Industrial and Microbial Biotechnology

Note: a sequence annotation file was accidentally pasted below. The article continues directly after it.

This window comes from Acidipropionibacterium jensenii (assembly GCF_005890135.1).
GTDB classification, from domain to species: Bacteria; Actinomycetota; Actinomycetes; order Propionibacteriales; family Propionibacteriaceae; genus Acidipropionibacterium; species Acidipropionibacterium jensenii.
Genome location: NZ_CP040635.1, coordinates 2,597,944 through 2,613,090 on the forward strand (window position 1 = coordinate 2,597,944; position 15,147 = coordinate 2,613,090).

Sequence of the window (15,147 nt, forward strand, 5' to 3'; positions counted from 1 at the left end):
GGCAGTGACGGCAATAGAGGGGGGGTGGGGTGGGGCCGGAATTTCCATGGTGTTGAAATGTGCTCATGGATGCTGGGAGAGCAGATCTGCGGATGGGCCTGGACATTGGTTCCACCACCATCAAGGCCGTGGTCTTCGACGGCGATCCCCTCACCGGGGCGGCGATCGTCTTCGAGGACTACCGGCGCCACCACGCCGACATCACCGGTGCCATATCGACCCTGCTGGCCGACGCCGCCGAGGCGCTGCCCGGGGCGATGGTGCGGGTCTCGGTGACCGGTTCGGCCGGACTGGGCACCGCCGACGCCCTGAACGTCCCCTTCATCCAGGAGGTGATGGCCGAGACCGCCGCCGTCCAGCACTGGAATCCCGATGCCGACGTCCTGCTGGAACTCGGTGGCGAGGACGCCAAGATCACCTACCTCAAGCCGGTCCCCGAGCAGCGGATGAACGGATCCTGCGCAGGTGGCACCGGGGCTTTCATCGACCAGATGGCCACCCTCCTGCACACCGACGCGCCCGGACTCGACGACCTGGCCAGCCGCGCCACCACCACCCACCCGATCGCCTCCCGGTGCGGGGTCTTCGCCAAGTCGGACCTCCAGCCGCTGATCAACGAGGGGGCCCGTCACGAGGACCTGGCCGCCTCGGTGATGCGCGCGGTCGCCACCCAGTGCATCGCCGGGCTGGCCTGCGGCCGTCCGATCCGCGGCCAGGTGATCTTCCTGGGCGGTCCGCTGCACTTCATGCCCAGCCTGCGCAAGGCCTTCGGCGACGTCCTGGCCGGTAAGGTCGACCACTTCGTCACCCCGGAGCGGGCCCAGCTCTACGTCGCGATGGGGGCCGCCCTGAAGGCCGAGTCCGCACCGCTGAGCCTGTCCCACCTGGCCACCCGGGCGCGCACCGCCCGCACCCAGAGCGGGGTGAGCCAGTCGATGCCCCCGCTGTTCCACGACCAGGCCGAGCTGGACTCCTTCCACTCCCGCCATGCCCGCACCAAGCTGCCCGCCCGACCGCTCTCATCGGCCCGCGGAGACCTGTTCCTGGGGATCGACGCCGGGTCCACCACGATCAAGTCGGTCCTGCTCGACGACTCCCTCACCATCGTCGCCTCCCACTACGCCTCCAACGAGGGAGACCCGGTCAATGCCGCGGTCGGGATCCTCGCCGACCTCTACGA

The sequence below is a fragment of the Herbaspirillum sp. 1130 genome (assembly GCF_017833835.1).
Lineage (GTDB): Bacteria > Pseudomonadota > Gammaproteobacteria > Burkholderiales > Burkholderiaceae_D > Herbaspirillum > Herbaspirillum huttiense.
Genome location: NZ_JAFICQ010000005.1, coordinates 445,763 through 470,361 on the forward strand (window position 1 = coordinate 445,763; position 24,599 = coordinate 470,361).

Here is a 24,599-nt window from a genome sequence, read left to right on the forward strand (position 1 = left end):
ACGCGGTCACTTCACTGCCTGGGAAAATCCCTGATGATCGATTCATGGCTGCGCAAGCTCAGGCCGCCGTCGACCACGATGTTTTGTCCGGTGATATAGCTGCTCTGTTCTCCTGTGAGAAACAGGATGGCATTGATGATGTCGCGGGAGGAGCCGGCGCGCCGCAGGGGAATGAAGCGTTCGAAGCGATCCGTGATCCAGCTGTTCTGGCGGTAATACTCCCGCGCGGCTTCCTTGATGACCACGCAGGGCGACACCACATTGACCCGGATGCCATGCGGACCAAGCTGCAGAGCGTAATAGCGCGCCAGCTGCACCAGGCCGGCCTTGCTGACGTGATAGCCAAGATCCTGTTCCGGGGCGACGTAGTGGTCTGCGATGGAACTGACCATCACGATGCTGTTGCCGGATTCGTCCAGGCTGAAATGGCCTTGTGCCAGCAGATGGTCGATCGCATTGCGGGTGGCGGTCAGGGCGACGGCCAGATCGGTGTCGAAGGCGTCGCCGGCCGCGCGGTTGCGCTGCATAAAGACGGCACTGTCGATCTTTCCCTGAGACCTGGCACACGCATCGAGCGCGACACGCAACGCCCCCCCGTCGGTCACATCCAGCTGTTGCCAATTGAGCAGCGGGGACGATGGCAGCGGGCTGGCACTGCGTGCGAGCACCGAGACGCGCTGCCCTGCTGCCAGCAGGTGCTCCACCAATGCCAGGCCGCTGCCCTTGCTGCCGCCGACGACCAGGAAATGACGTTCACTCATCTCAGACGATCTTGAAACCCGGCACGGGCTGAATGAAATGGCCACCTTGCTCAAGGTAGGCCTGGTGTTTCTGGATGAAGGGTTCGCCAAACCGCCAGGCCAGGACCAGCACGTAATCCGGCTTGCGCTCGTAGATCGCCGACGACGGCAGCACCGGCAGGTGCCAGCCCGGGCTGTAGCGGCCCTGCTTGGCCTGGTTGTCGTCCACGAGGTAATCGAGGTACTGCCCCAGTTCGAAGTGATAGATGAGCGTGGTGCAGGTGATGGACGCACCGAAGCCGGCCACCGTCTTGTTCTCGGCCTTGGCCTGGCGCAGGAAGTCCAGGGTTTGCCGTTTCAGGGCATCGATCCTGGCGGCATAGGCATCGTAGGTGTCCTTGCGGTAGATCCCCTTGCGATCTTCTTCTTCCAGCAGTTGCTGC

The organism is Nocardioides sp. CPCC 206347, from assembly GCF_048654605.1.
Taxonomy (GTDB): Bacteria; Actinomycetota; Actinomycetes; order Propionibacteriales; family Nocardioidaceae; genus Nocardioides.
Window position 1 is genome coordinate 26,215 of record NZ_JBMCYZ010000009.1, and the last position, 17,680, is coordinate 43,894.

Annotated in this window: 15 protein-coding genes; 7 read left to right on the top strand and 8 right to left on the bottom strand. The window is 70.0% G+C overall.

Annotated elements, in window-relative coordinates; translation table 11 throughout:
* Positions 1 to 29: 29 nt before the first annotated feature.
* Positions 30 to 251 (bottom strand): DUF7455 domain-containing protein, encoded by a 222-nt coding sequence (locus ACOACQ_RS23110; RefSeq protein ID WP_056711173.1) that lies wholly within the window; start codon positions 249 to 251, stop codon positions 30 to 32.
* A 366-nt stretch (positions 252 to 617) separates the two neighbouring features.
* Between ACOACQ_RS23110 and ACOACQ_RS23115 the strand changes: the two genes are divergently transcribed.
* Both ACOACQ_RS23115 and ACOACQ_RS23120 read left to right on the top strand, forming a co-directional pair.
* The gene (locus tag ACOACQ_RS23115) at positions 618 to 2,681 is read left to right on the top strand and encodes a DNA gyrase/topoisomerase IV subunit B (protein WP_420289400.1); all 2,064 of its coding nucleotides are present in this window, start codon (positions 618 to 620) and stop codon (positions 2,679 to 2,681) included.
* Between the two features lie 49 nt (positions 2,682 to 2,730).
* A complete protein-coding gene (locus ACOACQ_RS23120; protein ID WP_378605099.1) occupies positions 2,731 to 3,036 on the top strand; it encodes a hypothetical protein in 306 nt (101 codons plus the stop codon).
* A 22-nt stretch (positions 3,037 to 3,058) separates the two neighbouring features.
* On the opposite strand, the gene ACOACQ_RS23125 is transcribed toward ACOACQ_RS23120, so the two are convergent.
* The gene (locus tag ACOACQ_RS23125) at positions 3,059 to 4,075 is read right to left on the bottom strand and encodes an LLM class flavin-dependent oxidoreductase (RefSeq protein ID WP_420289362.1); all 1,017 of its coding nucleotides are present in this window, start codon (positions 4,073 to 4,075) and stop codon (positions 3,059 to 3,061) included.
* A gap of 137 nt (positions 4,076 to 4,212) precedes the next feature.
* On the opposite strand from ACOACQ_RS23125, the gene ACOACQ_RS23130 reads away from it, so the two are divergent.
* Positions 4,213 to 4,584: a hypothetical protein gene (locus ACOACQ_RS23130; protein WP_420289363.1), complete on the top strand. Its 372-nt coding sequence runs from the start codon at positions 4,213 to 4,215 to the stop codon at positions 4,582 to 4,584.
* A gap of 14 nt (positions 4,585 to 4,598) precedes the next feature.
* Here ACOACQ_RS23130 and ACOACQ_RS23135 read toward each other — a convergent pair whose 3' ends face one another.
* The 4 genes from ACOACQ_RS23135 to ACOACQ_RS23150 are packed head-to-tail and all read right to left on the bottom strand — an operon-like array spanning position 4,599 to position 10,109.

Industrial biotechnology is a set of practices that use living cells (such as bacteria, yeast, algae) or component of cells like enzymes, to generate industrial products and processes. Industrial biotechnology can be used to: Create new products, such as plant-based biodegradable plastics; Replace petroleum-based feedstocks by processing biomass in bio refineries to produce electricity, transport fuels or chemicals; Modify and develop new industrial processes, such as by using enzymes to reduce the amount of harsh chemicals used the textile or pulp and paper industries; Reduce the environmental impact of manufacturing; for example by treating industrial wastewater onsite using biological mediums such as microbes; Industrial biotechnology is one of the most promising new approaches to pollution prevention, resource conservation, and cost reduction. It is often referred to as the third wave in biotechnology. If developed to its full potential, industrial biotechnology may have a larger impact on the world than health care and agricultural biotechnology. It offers businesses a way to reduce costs and create new markets while protecting the environment. Also, since many of its products do not require the lengthy review times that drug products must undergo, it's a quicker, easier pathway to the market. Today, new industrial processes can be taken from lab study to commercial application in two to five years, compared to up to a decade for drugs.


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